La Valencia turns 90: Story of a 90-year-old ‘Pink Lady’ and the Village who loves her
Dec. 15 marks 90 years since La Valencia Hotel first opened its doors on Prospect Street in La Jolla, and like any relationship that has lasted so long — especially any love story — it’s had its ups and downs.
The Pink Lady will celebrate its 90th birthday by inviting the community to a Roaring Twenties Gala that will see its 9,000-square-feet of public and dining spaces transformed into a Gatsby-style mansion. With Prohibition cocktails, Jazz-age entertainment, flappers and a dance hall, the Lady V promises it can still party at 90 years old. Tickets are $290 per person.
Proceeds from the event, which starts at 6 p.m. Thursday, Dec. 15, will go to the La Jolla Historical Society (LJHS), because as the hotel’s managing director Mark Dibella explained, “As we were putting together our party, which really has been a yearlong celebration, we wanted to make sure the community benefits. The Historical Society made so much sense because we go neck-and-neck — we built history in La Jolla, they build history in La Jolla — it’s a great partnership.”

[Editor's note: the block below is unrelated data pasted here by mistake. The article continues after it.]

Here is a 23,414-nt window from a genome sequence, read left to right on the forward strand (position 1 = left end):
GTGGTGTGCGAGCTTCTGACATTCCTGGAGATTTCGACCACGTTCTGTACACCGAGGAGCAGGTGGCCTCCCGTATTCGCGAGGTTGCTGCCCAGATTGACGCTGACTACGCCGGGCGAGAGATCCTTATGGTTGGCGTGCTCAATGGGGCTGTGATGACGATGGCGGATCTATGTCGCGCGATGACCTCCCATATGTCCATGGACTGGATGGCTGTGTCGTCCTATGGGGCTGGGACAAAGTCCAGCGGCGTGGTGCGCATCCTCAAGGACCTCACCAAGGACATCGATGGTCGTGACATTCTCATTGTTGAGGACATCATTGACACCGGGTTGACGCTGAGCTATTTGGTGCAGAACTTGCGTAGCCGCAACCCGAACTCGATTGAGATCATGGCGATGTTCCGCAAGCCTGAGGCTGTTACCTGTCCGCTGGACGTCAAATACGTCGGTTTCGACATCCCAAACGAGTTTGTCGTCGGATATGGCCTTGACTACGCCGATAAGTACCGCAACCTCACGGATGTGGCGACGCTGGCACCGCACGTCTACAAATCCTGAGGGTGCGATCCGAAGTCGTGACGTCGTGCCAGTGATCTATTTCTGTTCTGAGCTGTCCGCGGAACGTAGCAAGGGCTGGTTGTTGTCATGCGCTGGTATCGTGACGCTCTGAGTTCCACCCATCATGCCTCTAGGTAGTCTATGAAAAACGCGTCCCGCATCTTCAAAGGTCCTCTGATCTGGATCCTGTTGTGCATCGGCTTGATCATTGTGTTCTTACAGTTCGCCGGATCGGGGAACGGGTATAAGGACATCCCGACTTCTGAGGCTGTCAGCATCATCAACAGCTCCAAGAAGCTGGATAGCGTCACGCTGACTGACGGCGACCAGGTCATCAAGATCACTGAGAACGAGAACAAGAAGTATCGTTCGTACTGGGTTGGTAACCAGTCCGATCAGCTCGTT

During its almost century of hospitality, wherein La Valencia has witnessed La Jolla grow from a sleepy village to a vibrant community, residents have loved the hotel with all their hearts, though at times they’ve also fought its changes and expansions with everything they had.
Dibella, who took over management five years ago, made some updates and faced controversy. “This is a community that is challenged by change,” he said, “and if you really do know La Valencia, it has changed constantly, I think for the good of the community and sometimes in spite of it, and I say that respectfully. If it hadn’t changed the generations that followed wouldn’t have been and wouldn’t still be so in love with the La Valencia they know.”
The year was 1926 when La Valencia hotel received its first guests. For two years it went by the name “Los Apartamentos de Sevilla” (The Apartments of Seville), and the original Spanish style building — which is only a part of the conglomerate that the La Valencia is today — was supposed to resemble a traditional southern Spanish home. With its tile work, pointed arches and original steel gate, today it resembles the typical patio home of the European country in certain details, but because so much was added to it over the years, that influence has been diluted.